> Anna Kołodziejczyk
What is a curator looking for in the city?
Situating artistic action in the public space initiates a phenomenon which can be defined as ‘urban acupuncture’. Looking for the venue for the review always follows a si-milar pattern: it must be accompanied by a premonition that a given the venue can reveal both its weaknesses and potential. It must be, above all, a vibrant place, a plane where many influences and needs overlap. Urban acupuncture means focusing on a fragment of the city, with all the relations, emotions and perspectives which are inherent to the place. Each year, by choosing a different fragment of the city we discover various aspects of a given location. It leaves much room for improvising, solidifying – or changing – one’s beliefs; it poses questions about the purpose of art, enables to verify art’s popularity, comprehesibility, meaning.
At the same time we know that the venue for one-time artistic action belongs to somebody; therefore, we enter legal and mental property, we encounter the issue of citizenship.
What is art looking for in the city?
Art which abandons exhibiting institutions can arouse suspicions – what is art really looking for in such a non-elite place, devoid of its basic context (an institution)? Especially that, as Anna Maria Potocka notices, the public space does not issue an invitation for art, being itself a side which is attempting to become part of public life.
The essence of Survival is to sum up certain experiences within a chosen fragment of the city. But are these only artistic experiences? Grzegorz Dziamski treats public art as a kind of continuum from esthetics to politics. From this perspective art in the public domain becomes a social activity (politics), which has its esthetic dimension. The border between truly thrilling art and an experiment verging on sociology is narrow.
Artists who decide to act in such surroundings should be aware of the audience’s possible ignorance of perceiving authorship. Art in the public space maintains a front in order to take the audience by surprise. The artist produces art for a mass audience, and ignoring potential difficulties which stem from the ‘massiveness’ of public art makes his or her art powerful.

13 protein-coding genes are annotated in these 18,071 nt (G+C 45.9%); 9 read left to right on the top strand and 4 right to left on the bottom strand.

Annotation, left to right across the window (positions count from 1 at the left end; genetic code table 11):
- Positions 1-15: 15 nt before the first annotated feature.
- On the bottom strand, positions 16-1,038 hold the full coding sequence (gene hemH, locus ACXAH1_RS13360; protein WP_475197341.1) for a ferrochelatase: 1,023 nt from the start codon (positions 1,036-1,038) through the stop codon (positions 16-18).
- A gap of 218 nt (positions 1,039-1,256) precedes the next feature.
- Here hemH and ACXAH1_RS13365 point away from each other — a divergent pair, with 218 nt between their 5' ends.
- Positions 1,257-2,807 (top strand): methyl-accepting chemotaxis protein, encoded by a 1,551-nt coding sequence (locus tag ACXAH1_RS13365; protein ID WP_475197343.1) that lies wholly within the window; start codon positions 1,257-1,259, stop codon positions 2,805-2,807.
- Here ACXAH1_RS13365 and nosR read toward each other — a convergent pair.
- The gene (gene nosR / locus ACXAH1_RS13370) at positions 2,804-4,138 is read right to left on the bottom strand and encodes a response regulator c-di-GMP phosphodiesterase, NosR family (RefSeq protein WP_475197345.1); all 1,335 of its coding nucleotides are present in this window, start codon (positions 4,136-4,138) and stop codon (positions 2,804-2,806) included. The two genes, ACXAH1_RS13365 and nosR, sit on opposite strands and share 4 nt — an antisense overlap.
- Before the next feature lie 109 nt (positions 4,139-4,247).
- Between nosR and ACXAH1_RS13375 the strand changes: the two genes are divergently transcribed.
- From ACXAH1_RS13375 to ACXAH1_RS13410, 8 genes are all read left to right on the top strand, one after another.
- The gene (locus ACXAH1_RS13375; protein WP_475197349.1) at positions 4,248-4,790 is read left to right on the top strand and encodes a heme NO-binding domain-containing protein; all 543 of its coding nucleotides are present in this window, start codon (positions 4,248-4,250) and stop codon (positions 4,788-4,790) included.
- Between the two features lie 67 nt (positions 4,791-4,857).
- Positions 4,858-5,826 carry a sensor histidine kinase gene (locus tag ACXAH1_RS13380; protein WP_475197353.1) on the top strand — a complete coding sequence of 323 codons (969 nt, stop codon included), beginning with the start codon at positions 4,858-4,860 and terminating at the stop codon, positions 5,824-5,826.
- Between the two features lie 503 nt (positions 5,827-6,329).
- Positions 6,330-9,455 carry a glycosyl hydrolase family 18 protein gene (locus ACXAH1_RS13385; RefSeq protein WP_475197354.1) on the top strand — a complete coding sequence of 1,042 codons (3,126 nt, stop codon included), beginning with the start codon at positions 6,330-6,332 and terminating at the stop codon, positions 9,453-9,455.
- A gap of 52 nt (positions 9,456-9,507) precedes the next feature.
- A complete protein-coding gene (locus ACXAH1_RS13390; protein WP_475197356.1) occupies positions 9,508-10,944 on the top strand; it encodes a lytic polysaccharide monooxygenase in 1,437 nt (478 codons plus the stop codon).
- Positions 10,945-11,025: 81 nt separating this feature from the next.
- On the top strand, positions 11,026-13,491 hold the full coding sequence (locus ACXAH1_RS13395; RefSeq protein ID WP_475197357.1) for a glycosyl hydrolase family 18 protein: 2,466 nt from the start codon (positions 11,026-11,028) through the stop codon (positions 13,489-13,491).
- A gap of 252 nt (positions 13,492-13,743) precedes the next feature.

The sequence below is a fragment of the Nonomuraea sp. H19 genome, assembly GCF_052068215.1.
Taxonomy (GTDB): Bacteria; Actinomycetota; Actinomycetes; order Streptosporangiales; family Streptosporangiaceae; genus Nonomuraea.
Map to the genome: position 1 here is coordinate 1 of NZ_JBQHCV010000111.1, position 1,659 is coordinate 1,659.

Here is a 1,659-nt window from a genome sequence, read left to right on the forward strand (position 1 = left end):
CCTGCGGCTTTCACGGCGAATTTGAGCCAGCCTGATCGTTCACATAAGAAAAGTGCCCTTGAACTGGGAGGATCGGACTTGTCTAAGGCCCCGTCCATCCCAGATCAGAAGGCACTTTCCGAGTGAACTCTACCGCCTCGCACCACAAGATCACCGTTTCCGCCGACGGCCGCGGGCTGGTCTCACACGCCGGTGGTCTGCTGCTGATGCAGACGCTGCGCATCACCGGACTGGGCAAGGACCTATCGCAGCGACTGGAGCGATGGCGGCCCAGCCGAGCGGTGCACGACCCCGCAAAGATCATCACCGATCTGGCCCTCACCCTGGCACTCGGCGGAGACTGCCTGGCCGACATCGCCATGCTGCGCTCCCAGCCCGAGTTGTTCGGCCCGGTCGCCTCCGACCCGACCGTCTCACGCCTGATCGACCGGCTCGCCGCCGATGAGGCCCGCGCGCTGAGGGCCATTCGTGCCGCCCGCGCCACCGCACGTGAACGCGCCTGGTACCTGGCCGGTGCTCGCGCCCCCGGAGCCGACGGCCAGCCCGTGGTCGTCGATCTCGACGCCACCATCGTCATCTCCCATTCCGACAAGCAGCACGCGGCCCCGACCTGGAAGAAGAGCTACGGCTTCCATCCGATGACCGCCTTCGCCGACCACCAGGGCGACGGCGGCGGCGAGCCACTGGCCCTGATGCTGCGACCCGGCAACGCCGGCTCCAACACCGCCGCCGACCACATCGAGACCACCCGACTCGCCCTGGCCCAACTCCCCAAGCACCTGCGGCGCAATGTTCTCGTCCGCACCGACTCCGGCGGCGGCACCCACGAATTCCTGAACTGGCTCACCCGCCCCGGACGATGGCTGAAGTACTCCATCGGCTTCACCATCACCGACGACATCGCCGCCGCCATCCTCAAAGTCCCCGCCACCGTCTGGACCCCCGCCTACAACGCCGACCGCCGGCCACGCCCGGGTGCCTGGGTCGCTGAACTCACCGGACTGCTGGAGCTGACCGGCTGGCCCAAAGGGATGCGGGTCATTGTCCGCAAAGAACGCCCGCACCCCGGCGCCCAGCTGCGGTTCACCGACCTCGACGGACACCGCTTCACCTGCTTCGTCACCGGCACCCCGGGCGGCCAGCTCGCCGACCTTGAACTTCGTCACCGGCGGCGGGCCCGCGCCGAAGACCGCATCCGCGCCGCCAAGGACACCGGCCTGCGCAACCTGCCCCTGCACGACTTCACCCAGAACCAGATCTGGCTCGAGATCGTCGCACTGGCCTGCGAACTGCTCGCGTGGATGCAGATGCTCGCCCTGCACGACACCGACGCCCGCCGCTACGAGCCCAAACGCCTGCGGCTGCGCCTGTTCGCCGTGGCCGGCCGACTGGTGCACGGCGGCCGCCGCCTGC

Who is looking for art in the public space and who finds it without knowing?
The space where objects of the review are situated becomes a testing ground for artistic offers. The absence of an ‘institution’ is deceiving – there are curators who take care of the events. But who is the audience of public art?
Marek Krajewski’s project ‘Invisible City’ proved that there are no virgin territories in the context of creating places. An artist enters ‘somebody else’s patch’ and all he or she can do is use the practice of adding. But, in contrast to the strategies used previously, the artist does it in the name of disinterestedness of art, at a more sensual level.
Mass audience faces the effect of practices like that, whose result is the intensification of city tours of forgotten routes. The moment of gathering courage to explore as yet unknown and unfamiliar zones has its weight. Art becomes a pretext to start individual journeys, visit places belonging to somebody else. Discovering such places (courtyards, stairwells, nooks and crannies), which we rarely do (we are not accustomed to wandering aimlessly), suddenly becomes justified; mass journeys and massiveness serve a noble purpose: we are looking for art.
Finding venues for artistic events on the map is tempting entertainment (for an informed and prepared audience). Finding works of art by chance can also be a source of pleasure (for accidental audience). Even if, as it was the case at this year’s Berlin Biennial in the Sculpture Park, we find art where there is none. In the end, meticulous work of curators, who plan the arrangement of objects and events in loops and narrative layers, may turn into a fiasco. When looking at the works superficially, accidentally or selectively, all that is left are snatches and distant impressions. Even an insightful audience faces an unbearable perspective – find me if you can!